Honeymoon, the new six-part Telugu comedy series on Aha, begins where most rom-coms end. A wedding has taken place and we enter the auditorium when the decorations are being taken down. Tejaswini (Sanjana Anand) and Praveen (Nagabhushana), the newly-weds, pose awkwardly as an over-eager photographer keeps them from taking part in everything that follows that actual rituals of the wedding. It’s evident from this awkwardness that both Tejaswini and Praveen don’t know each other too well. Praveen is nervous and pleasing while Tejaswini remains cheerful but distant. More than a couple, they seem more like acquaintances who’ve just about added each other on Instagram.
In time, we learn more about their differences. Theirs is an old-fashioned arranged marriage. For Praveen, Tejaswini is the sixth girl he met before saying yes. Tejaswini, though, has lost count of how many men she met before Praveen. Praveen is from a small-town, while the more modern Tejaswini grew up in the city. But, for Praveen, emotional compatibility isn’t really the immediate concern.
His wedding-day nervousness is mainly the result of a lack of ‘experience’. Call it small-town mentality like Tejaswini does, or his naïveté, but Praveen is more worried about the first night than about spending a lifetime with a stranger. The 28-year-old tells his wife that he’s a virgin, but this is not exactly news to her. They talk for a while but it’s more to themselves than to each other. But can this distance be reduced with a trip to a faraway land, away from friends and family?
Honeymoon is a lighthearted series that begins with the ambitions of a sex comedy. As long as we see this couple through the eyes of Praveen, it feels like there’s nothing more to a marriage than sex. Like how Maara’s single-minded determination led him to achieve his dream of starting his own airline in Soorarai Pottru, it appears that Honeymoon too is a series of obstacles Praveen must overcome to finally ‘unite’ with his wife.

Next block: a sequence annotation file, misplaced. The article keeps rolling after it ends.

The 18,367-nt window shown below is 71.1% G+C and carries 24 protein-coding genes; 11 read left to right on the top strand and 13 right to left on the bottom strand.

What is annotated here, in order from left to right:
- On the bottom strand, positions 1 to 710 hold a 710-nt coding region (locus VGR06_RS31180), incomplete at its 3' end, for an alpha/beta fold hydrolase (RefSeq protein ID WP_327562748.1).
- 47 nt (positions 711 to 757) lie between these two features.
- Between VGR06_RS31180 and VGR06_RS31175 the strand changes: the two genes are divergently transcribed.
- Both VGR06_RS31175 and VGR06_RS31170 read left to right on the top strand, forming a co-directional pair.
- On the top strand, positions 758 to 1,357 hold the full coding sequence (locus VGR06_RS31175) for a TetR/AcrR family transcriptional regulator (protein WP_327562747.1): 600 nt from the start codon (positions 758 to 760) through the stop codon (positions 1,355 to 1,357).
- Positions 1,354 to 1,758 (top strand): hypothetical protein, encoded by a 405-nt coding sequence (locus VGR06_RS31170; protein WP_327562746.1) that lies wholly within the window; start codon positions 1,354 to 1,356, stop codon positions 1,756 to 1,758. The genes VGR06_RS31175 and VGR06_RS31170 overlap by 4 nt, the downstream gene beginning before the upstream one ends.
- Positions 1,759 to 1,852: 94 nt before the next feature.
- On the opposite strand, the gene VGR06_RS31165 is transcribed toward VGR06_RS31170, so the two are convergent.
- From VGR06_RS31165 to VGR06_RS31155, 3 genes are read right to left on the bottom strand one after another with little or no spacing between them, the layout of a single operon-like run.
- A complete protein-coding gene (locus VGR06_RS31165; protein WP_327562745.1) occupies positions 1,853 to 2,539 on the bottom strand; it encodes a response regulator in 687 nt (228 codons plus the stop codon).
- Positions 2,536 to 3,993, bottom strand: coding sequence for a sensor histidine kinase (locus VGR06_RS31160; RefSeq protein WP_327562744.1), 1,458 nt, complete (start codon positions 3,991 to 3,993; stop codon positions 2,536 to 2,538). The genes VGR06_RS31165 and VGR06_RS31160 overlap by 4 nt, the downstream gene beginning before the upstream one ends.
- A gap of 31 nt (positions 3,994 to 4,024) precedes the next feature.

These obstacles vary between something as silly as misplacing his pack of condoms to delays caused by a cleaning lady who refuses to leave their hotel room. We sense a pattern in the way things unfold, and there’s a lot of redundancy in the way they come so close to ‘doing it’ before nothing happens, yet again.
But as we proceed, and quite cleverly, we feel the show changing its priorities. From the stranger that Tejaswini was, we slowly start understanding more. She becomes a real person and, suddenly, the idea of this honeymoon starts changing for Praveen as well. In a sense, this isn’t merely a journey from Hyderabad to Kerala for this newly-wed couple. It traces the distance this couple covers together, from Praveen calling her Tejaswini in the beginning to simply ‘Teju’ towards the end.
The writing here really surprises. The show’s biggest conflict involves Praveen having to deal with Tejaswini’s past. There’s no judgment; the show does not take a moral stand either. Through the emasculation Praveen feels, we see his coming-of-age from a narrow-minded boy to a worthy companion.
But this level of perceptive writing is not consistent. There are stretches that feel like hurriedly shot first drafts. Early on, we get a shot of Tejaswini returning all her jewellery, because it was apparently taken on rent. Now this is quite a powerful image, given the context of an arranged marriage. Yet, it is abandoned without an explanation, even though it never seems like Tejaswini or her family is short of money. Even Praveen’s stinginess is merely stated through dialogue, like a character trait, but it doesn’t add anything to our understanding of him. And, for a show set in 2020, one feels a need to to know why Tejaswini and Praveen know so little about each other before getting married.
Even the show seems far too stretched out to keep us engaged throughout. With individual episodes getting broken down to deal with one specific issue, it feels like there are too many montages and too much dead air, with nothing happening for around 10 minutes in the episode that actually matters. Which is why, the show works best as ambient viewing rather than an engrossing take on a modern arranged marriage. Held together by Nagabhushana’s promising performance, Honeymoon is at best a lazy watch with a few good laughs, but nothing more.